Former Strikeforce champion and UFC middleweight Cung Le suffered a one-sided beating at the hands of Michael “The Count” Bisping at August 23’s UFC Fight Night 48 from Macau (watch fight here), succumbing to a fourth round TKO that left Le bloody and battered in the octagon.
The disgraced fighter soon found that his troubles were far from over, however, as Le failed the post-fight drug test for elevated levels of human growth hormone (HGH), earning a nine-month suspension and putting the his fighting future seriously in jeopardy.
Bisping had requested and received enhanced drug testing for himself and Le after witnessing a photo of Le looking especially ripped surfaced online. After a long history of facing fighters with patterns of performance enhancing drug use, Bisping was understandably cautious about the 42-year-old fighter’s auspiciously jacked physique.
Bisping was glad to win the fight against the “cheating” Le, but the debate was far from over.
Le claimed that the drug testing, which was regulated by the UFC itself since no athletic commission was in place in Macau, was unreliable as it was administered to him directly after the bout while his body was still revved up and in fight mode. He was confident in his appeal, and apparently he was correct in his assumptions.
Tonight (Tues., October 21, 2014) the UFC rescinded Le’s suspension, citing an unreliable test as the reason. Here is the full statement that Zuffa released tonight on UFC.com:
At UFC Fight Night Macao on August 23rd, UFC contracted with an independent drug testing laboratory in Hong Kong to perform urinalysis testing on all fighters on the card. Additionally, UFC requested the laboratory to test blood samples from 4 fighters for human growth hormone (HGH), erythropoietin (EPO) and testosterone.
One of the athletes who had his blood tested was Cung Le. The laboratory results from Le’s blood test were sent to the UFC and showed that his blood had a total HGH level outside the reference range. Based on such results, UFC officials determined that Le had violated his promotional agreement and the UFC Fighter Conduct Policy. Consequently, UFC decided that Le should be suspended from unarmed combat competition for 12 months.
Following the announcement of Le’s suspension, UFC officials have been provided with medical advice regarding the elevated total HGH present in Le’s system. In accordance with such medical advice, UFC has determined that Le’s elevated total HGH by itself does not prove that he took performance-enhancing drugs before the August 23rd bout. As a result, UFC has informed Le that his suspension is rescinded.
Le had requested an appeal of his suspension, and was entitled to arbitrate the drug test results and suspension. However, based on the lack of conclusive laboratory results, UFC officials deemed it appropriate to immediately rescind the suspension without the need for further proceedings.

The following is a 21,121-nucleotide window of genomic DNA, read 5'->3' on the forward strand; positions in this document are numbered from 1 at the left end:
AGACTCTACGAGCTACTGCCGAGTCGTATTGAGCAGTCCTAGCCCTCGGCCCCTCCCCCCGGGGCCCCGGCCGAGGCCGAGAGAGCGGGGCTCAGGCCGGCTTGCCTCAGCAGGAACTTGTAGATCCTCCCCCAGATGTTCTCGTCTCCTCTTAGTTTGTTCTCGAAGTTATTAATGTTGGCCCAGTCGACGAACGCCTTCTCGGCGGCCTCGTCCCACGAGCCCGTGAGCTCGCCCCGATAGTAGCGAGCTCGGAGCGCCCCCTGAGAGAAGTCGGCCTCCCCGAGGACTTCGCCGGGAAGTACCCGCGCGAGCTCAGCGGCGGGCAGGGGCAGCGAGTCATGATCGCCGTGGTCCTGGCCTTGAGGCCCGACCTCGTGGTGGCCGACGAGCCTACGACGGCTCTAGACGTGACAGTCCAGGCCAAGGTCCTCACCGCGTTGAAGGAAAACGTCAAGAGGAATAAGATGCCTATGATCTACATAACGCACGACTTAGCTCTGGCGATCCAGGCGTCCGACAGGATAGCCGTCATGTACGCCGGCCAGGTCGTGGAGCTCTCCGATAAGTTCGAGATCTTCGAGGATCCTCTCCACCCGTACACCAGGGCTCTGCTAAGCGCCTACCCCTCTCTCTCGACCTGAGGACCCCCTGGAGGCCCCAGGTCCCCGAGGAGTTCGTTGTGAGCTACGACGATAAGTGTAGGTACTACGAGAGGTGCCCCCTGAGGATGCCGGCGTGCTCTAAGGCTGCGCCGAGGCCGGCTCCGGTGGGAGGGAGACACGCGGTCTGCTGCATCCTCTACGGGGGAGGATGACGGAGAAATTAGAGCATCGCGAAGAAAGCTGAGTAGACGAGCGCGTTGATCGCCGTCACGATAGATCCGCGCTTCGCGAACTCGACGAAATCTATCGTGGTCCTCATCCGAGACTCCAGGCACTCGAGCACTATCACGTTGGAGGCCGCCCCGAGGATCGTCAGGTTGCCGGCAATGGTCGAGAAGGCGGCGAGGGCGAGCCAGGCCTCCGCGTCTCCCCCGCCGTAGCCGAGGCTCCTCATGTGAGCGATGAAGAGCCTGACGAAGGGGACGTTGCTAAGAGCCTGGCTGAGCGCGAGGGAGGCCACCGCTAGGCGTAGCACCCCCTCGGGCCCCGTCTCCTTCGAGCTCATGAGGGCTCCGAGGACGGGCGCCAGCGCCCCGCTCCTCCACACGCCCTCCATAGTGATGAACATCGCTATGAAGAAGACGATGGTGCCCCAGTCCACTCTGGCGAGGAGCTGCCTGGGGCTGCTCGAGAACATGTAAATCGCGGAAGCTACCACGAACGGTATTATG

The UFC organization has always been a leader when it comes to testing for performance-enhancing drugs in combat sports. All UFC athletes know they are subject to drug testing by an applicable state athletic commission, an international governing federation, or by an independent laboratory contracted by the UFC when no regulatory body is overseeing the event. In those cases where regulatory oversight is unavailable, UFC voluntarily chooses to adhere to the highest level of athlete health and safety protocols similar to if the event were being held in the state of Nevada.
The promotion claimed that they had since found medical evidence that testing a fighter’s blood right after a fight when the levels of HGH were heightened made it unreliable, and that probably makes sense from a scientific standard.
But as the UFC transitions toward implementing random drug testing in an effort to clean up the sport of MMA, there are going to be mistakes and hindrances along the way. Le may have got a way with one here. I’m not saying he did; all I’m saying is that he’s simply garnered a ton of criticism lately for repeatedly posting pictures of himself looking in the best shape of his life.
That usually doesn’t happen when a fighter passes 40 years old, and while Le has claimed it was his diet and workout regimen are what made his fitness increase so much, it’s also worth noting that he took almost two years off from fighting while getting that ridiculously ripped.
That’s an odd coincidence. Either way, Le knows what kind of increased testing he’s going to be dealing with now, and he’d be a fool to show up dirty to his next UFC fight, if he has one. He is obviously planning to because he was set to fight his suspension with a now-unnecessary appeal.
What do you think? Did Le get away with using HGH just because the UFC didn’t know how to properly regulate increased testing, or were there faulty methods the reason for his failed test?